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Proteus mirabilis and its role in dacryocystitis.
Optom Vis Sci. 2014 Sep; 91(9):e230-5.OV

Abstract

PURPOSE

Dacryocystitis is a common inflammation of the lacrimal sac, usually from an underlying bacterial infection. Most cases can be attributed to common ocular flora such as Staphylococcus aureus or Streptococcus pneumoniae; however, uncommon bacterial causes such as Proteus mirabilis can still occur. P. mirabilis is a gram-negative bacillus that is found abundantly in people who have undergone long-term catheterization and is uncommonly found in or around the eyes except in people who have undergone long-term catheterization. Proteus species can cause conjunctivitis, canaliculitis, and dacryocystitis and have the ability to manifest into preseptal cellulitis; therefore, timely recognition and treatment are important to prevent potential further complications.

CASE REPORT

An 84-year-old white man had several recurrences of acute dacryocystitis that had marginal improvement with empiric antibiotic treatment. Resultant culture of the ocular discharge revealed an uncommon bacterium, P. mirabilis. Successful dosing of oral antibiotics resolved the infection but ultimately the patient required an external dacryocystorhinostomy (DCR) procedure to maintain patency of the nasolacrimal lacrimal system and prevent recurrence. At 3 months after external DCR, the patient was symptom free with no recurrences.

CONCLUSIONS

Dacryocystitis has a distinctive clinical presentation and is usually easily treated when appropriate oral antibiotics are directed at the underlying pathogen. In nonresponsive cases, culturing of the ocular discharge should be performed to identify the underlying pathogen. Cases of dacryocystitis caused by Proteus species are usually responsive to several standard antibiotics used orally in eye care; however, culturing and susceptibility testing can streamline the diagnostic and management sequence considerably in unclear or unresponsive cases. Typically, patients with dacryocystitis return to normal after appropriate treatment, but chronic recurrences and epiphora are potential sequelae. Patients should be educated that a DCR surgical procedure may be needed to prevent future recurrences in some cases.

Authors+Show Affiliations

*OD, FAAO Southern College of Optometry, Memphis, Tennessee.

Pub Type(s)

Case Reports
Journal Article

Language

eng

PubMed ID

25036545

Citation

Borgman, Christopher J.. "Proteus Mirabilis and Its Role in Dacryocystitis." Optometry and Vision Science : Official Publication of the American Academy of Optometry, vol. 91, no. 9, 2014, pp. e230-5.
Borgman CJ. Proteus mirabilis and its role in dacryocystitis. Optom Vis Sci. 2014;91(9):e230-5.
Borgman, C. J. (2014). Proteus mirabilis and its role in dacryocystitis. Optometry and Vision Science : Official Publication of the American Academy of Optometry, 91(9), e230-5. https://doi.org/10.1097/OPX.0000000000000347
Borgman CJ. Proteus Mirabilis and Its Role in Dacryocystitis. Optom Vis Sci. 2014;91(9):e230-5. PubMed PMID: 25036545.
* Article titles in AMA citation format should be in sentence-case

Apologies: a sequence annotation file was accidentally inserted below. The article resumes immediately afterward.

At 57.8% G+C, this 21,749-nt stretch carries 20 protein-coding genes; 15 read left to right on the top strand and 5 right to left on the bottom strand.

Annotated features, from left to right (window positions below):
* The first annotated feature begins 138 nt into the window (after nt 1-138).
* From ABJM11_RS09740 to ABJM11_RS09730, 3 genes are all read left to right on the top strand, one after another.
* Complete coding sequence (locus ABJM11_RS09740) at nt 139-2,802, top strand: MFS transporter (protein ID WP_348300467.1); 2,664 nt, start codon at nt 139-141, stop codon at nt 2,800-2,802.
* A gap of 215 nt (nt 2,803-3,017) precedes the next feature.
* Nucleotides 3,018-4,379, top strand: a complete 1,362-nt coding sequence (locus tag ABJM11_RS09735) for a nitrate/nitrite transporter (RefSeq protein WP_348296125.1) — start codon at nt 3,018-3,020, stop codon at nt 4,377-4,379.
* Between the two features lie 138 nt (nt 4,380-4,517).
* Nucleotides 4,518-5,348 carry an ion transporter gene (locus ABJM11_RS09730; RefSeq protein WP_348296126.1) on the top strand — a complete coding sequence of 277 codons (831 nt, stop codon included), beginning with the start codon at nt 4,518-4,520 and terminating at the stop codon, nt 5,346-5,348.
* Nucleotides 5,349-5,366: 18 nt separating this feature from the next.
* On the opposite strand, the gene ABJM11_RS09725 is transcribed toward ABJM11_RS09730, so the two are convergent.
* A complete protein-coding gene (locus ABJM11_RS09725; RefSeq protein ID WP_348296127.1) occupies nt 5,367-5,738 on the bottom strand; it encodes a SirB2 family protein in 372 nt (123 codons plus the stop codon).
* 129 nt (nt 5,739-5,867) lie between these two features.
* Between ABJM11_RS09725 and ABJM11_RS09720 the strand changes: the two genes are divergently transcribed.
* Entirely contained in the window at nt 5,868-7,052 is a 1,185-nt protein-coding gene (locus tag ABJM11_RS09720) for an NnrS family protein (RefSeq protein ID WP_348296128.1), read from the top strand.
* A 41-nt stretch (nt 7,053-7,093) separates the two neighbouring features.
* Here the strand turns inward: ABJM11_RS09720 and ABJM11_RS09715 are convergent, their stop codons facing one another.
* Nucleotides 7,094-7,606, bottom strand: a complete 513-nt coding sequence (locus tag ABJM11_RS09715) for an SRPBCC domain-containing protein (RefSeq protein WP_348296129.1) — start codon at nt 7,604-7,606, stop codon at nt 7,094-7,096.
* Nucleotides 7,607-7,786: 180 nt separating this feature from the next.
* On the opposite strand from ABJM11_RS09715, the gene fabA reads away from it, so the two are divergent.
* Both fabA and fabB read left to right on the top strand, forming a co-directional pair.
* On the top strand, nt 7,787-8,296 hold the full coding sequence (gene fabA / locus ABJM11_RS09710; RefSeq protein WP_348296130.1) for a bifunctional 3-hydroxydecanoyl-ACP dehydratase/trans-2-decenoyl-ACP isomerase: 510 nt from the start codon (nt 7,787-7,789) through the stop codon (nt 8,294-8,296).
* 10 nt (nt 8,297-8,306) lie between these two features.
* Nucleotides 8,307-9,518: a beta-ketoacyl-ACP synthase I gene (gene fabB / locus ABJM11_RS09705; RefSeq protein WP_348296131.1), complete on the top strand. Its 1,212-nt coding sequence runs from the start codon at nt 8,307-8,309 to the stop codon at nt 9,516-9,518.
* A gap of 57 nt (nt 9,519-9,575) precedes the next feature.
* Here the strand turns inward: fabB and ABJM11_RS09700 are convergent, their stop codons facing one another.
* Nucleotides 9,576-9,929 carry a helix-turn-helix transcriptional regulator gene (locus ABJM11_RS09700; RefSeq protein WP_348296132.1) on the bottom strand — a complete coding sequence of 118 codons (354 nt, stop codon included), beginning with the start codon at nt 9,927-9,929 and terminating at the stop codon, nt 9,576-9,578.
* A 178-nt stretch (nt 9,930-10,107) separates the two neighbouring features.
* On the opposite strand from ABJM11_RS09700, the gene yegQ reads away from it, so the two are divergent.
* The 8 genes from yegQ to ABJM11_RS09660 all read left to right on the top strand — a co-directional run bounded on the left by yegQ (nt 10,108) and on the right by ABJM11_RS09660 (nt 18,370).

TY - JOUR T1 - Proteus mirabilis and its role in dacryocystitis. A1 - Borgman,Christopher J, PY - 2014/7/19/entrez PY - 2014/7/19/pubmed PY - 2014/12/15/medline SP - e230 EP - 5 JF - Optometry and vision science : official publication of the American Academy of Optometry JO - Optom Vis Sci VL - 91 IS - 9 N2 - PURPOSE: Dacryocystitis is a common inflammation of the lacrimal sac, usually from an underlying bacterial infection. Most cases can be attributed to common ocular flora such as Staphylococcus aureus or Streptococcus pneumoniae; however, uncommon bacterial causes such as Proteus mirabilis can still occur. P. mirabilis is a gram-negative bacillus that is found abundantly in people who have undergone long-term catheterization and is uncommonly found in or around the eyes except in people who have undergone long-term catheterization. Proteus species can cause conjunctivitis, canaliculitis, and dacryocystitis and have the ability to manifest into preseptal cellulitis; therefore, timely recognition and treatment are important to prevent potential further complications. CASE REPORT: An 84-year-old white man had several recurrences of acute dacryocystitis that had marginal improvement with empiric antibiotic treatment. Resultant culture of the ocular discharge revealed an uncommon bacterium, P. mirabilis. Successful dosing of oral antibiotics resolved the infection but ultimately the patient required an external dacryocystorhinostomy (DCR) procedure to maintain patency of the nasolacrimal lacrimal system and prevent recurrence. At 3 months after external DCR, the patient was symptom free with no recurrences. CONCLUSIONS: Dacryocystitis has a distinctive clinical presentation and is usually easily treated when appropriate oral antibiotics are directed at the underlying pathogen. In nonresponsive cases, culturing of the ocular discharge should be performed to identify the underlying pathogen. Cases of dacryocystitis caused by Proteus species are usually responsive to several standard antibiotics used orally in eye care; however, culturing and susceptibility testing can streamline the diagnostic and management sequence considerably in unclear or unresponsive cases. Typically, patients with dacryocystitis return to normal after appropriate treatment, but chronic recurrences and epiphora are potential sequelae. Patients should be educated that a DCR surgical procedure may be needed to prevent future recurrences in some cases. SN - 1538-9235 UR - https://www.unboundmedicine.com/medline/citation/25036545/Proteus_mirabilis_and_its_role_in_dacryocystitis_ L2 - https://doi.org/10.1097/OPX.0000000000000347 DB - PRIME DP - Unbound Medicine ER -